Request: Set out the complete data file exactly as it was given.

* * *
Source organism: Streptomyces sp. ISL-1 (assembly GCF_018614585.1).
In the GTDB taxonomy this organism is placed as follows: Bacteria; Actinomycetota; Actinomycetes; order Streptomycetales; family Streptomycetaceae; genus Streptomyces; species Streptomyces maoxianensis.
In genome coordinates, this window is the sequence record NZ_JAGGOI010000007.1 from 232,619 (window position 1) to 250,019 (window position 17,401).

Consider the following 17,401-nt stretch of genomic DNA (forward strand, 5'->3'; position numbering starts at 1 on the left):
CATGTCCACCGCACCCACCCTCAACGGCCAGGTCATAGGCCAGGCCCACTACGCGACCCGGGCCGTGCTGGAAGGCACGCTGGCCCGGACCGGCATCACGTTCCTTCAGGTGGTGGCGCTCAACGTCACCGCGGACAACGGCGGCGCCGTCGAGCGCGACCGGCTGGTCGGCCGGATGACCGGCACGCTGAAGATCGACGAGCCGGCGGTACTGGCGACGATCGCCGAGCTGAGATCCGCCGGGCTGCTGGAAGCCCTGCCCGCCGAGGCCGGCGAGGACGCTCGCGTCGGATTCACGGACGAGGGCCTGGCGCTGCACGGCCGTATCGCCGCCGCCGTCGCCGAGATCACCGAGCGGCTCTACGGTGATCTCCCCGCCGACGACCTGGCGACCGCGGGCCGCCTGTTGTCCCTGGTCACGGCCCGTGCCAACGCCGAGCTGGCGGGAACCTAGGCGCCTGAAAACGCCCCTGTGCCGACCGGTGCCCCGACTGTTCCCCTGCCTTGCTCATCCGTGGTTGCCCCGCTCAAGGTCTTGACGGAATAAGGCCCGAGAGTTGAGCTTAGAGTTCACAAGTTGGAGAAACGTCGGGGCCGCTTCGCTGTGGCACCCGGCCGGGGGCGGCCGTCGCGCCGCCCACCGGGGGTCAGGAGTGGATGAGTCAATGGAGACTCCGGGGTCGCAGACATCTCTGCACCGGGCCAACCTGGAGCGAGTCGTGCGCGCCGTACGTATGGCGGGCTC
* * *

Source organism: Streptomyces sp. ISL-1 (assembly GCF_018614585.1).
In the GTDB taxonomy this organism is placed as follows: Bacteria; Actinomycetota; Actinomycetes; order Streptomycetales; family Streptomycetaceae; genus Streptomyces; species Streptomyces maoxianensis.
In genome coordinates, this window is the sequence record NZ_JAGGOI010000007.1 from 232,619 (window position 1) to 250,019 (window position 17,401).

Consider the following 17,401-nt stretch of genomic DNA (forward strand, 5'->3'; position numbering starts at 1 on the left):
CATGTCCACCGCACCCACCCTCAACGGCCAGGTCATAGGCCAGGCCCACTACGCGACCCGGGCCGTGCTGGAAGGCACGCTGGCCCGGACCGGCATCACGTTCCTTCAGGTGGTGGCGCTCAACGTCACCGCGGACAACGGCGGCGCCGTCGAGCGCGACCGGCTGGTCGGCCGGATGACCGGCACGCTGAAGATCGACGAGCCGGCGGTACTGGCGACGATCGCCGAGCTGAGATCCGCCGGGCTGCTGGAAGCCCTGCCCGCCGAGGCCGGCGAGGACGCTCGCGTCGGATTCACGGACGAGGGCCTGGCGCTGCACGGCCGTATCGCCGCCGCCGTCGCCGAGATCACCGAGCGGCTCTACGGTGATCTCCCCGCCGACGACCTGGCGACCGCGGGCCGCCTGTTGTCCCTGGTCACGGCCCGTGCCAACGCCGAGCTGGCGGGAACCTAGGCGCCTGAAAACGCCCCTGTGCCGACCGGTGCCCCGACTGTTCCCCTGCCTTGCTCATCCGTGGTTGCCCCGCTCAAGGTCTTGACGGAATAAGGCCCGAGAGTTGAGCTTAGAGTTCACAAGTTGGAGAAACGTCGGGGCCGCTTCGCTGTGGCACCCGGCCGGGGGCGGCCGTCGCGCCGCCCACCGGGGGTCAGGAGTGGATGAGTCAATGGAGACTCCGGGGTCGCAGACATCTCTGCACCGGGCCAACCTGGAGCGAGTCGTGCGCGCCGTACGTATGGCGGGCTC